Law enforcement agents look the other way as transporters in Abuja flout COVID-19 guidelines on social distancing
TRANSPORTERS, particularly commercial taxis and cabs, are flouting regulations put in place by the government to curb the spread of the COVID-19 disease in the country, The ICIR investigation has revealed.
Guidelines issued by the Presidential Taskforce on COVID-19 and the Nigerian Centre for Disease Control to ensure spacing and social distancing among passengers include a directive that all commercial transport vehicles, such as buses and taxis, should operate at 60 percent capacity, rather than 100 percent.
Specifically, in Abuja, the Federal Capital Territory, cabs operating inter-city and intra-city routes, including those popularly referred to as ‘along’, were directed to carry only one passenger on the front seat, beside the driver, and two or three at the back.
Drivers and passengers alike were also required to wear face masks.
Although the Federal Government had eased some of the guidelines introduced at the initial phase of the lockdown, directives on social distancing and use of face masks are still in place and are daily emphasised in radio and television announcements.
However, checks at various motor parks and bus stops in and around the FCT revealed that the guidelines are being flouted even in the presence of law enforcement agents, such as men of the Nigeria Police Force and the Nigerian Security and Civil Defence Corps. Officers of the Federal Road Safety Corps are also not doing anything to check the situation.
At the various motor parks and bus stops visited by The ICIR, including those along the expressway that passed through AYA, Gwarimpa, Dawaki and Kubwa, all in the FCT, and others at Nyanya and Mararaba in Nasarawa State, buses and cabs were observed carrying two persons in the front passenger seat, which is meant to take only one passenger in normal situations, not to talk of the current COVID-19 era when social distancing regulations are in place.
Ordinarily, carrying two passengers in the front seat amounts to over-loading, a traffic offence that attracts a fine of N10,000 by the FRSC.
However, it was observed that operators of the cabs and buses over-load their vehicles even in the presence of law enforcement agents and FRSC personnel stationed around the motor parks and bus stops.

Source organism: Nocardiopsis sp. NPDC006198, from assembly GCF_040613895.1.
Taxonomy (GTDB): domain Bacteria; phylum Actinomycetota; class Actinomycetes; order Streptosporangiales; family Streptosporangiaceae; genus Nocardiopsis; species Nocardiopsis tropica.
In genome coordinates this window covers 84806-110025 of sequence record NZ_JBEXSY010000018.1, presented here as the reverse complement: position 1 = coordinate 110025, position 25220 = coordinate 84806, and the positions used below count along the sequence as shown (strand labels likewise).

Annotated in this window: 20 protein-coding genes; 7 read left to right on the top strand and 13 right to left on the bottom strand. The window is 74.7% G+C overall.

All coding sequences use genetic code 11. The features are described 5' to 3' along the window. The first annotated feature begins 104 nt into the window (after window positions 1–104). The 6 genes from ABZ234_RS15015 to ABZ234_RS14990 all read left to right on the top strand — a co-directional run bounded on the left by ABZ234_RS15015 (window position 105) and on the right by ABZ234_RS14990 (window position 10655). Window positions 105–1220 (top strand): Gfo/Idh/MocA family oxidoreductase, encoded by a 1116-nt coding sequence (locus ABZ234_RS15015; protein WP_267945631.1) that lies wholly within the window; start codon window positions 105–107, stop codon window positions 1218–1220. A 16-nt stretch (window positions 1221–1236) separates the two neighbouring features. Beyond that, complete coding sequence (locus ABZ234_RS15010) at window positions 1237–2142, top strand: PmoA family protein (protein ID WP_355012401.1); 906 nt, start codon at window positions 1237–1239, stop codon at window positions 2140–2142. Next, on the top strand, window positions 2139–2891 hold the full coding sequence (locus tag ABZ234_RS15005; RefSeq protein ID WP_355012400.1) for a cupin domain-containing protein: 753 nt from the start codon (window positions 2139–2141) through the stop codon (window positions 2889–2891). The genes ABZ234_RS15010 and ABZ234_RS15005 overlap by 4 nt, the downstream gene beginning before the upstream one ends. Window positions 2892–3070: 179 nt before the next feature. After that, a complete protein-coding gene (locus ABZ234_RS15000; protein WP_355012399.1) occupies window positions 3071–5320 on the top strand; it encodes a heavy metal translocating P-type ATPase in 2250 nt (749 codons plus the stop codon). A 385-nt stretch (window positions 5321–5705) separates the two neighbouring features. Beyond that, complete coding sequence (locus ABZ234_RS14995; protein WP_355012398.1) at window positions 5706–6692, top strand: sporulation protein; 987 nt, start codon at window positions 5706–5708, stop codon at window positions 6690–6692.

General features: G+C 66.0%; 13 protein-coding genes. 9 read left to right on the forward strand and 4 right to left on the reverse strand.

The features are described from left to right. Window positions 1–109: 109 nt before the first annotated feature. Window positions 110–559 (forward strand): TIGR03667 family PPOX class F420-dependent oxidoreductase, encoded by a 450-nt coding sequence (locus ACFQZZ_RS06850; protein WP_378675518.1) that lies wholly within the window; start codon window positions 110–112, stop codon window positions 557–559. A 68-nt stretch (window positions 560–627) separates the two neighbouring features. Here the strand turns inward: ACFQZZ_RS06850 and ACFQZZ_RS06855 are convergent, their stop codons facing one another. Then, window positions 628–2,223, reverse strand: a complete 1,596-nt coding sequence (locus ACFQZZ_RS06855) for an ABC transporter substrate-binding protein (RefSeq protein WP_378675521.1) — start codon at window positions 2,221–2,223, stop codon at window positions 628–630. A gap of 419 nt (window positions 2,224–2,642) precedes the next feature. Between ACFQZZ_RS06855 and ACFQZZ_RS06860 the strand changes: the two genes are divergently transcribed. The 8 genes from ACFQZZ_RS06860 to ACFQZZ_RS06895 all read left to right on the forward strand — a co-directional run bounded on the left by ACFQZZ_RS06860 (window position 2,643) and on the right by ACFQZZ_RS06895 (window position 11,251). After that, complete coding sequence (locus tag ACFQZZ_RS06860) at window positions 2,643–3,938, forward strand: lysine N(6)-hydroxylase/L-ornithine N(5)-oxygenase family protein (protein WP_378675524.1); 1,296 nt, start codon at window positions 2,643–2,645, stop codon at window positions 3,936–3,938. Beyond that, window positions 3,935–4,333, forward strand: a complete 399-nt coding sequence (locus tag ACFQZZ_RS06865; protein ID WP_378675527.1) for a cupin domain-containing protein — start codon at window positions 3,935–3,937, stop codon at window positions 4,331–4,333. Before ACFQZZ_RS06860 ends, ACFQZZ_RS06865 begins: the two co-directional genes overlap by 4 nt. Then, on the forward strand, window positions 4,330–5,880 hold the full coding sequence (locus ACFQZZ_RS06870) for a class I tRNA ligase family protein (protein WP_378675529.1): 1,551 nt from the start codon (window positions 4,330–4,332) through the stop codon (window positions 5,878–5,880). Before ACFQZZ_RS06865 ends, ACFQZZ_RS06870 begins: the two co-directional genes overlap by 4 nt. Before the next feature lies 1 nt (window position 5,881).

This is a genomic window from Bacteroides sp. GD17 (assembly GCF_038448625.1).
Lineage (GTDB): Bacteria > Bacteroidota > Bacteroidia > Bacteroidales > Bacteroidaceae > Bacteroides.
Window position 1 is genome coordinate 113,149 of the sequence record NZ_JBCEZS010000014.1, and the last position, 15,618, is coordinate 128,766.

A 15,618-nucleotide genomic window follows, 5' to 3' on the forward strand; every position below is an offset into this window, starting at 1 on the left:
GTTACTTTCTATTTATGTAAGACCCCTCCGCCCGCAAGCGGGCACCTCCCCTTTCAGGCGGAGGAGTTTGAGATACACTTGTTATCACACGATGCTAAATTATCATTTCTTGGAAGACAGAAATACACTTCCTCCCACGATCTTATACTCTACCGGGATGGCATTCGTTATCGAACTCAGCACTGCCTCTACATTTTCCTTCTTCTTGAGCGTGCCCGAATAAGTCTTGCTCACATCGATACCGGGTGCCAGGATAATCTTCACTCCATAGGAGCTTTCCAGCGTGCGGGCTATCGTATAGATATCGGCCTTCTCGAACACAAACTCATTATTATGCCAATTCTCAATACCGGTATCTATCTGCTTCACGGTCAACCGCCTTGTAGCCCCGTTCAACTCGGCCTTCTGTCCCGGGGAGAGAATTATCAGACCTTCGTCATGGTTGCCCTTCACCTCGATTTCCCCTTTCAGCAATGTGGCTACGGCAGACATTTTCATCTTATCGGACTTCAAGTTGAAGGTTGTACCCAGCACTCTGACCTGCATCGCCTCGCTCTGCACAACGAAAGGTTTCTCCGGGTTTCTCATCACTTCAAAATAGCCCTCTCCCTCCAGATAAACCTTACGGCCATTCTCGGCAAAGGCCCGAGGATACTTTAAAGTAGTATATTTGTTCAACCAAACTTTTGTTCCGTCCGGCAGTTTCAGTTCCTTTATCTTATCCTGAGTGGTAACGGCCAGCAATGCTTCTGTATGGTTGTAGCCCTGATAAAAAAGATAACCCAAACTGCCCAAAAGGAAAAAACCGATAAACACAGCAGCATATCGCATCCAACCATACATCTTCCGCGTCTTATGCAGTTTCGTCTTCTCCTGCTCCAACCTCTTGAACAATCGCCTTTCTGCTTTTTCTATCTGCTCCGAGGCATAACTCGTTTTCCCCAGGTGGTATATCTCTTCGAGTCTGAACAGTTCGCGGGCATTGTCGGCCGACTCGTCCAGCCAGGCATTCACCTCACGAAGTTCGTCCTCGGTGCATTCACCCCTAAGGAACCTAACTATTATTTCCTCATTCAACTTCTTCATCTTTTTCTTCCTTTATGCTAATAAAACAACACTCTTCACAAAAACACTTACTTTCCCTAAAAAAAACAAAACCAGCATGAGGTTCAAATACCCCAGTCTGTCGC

Besides carrying two persons in front, cabs also carry four people on the back seat, a situation which forces passengers to squeeze against each other in a tight knot with no possibility of social distancing.
And to compound the problem, most of the passengers and the drivers are not putting on face masks.
Efforts to the talk to a policeman at a bus stop along the Kubwa expressway was rebuffed, as the law enforcement agent refused to comment on the matter.
Interestingly, it was also observed that increments in transports fare introduced by the transporters after the introduction of the COVID-19 guidelines, which were meant to offset revenue loss stemming from operating at less than maximum capacity in compliance with social distancing measures, are still in place, even though the regulations are not being complied with.
Passengers coming into Abuja metropolis with cabs from Kubwa, a satellite town, were being charged N150 before the lockdown. Following the directive that cabs and other mass transit vehicles should not operate at maximum capacity in order to ensure social distancing, transport fare on the route rose to between N200 and N350, depending on the final destination.
But, after jettisoning any pretence to compliance with the social distancing guidelines, the commercial cab drivers have retained the post-lockdown transport fares! Even when passengers are literally packed like Sardines in the small vehicles, with two passengers squeezed onto the front seat, the transporters are still collecting the increased transport fares.
The development is a major cause for concern among passengers, who feel the transporters had taken advantage of the COVID-19 pandemic to exploit them.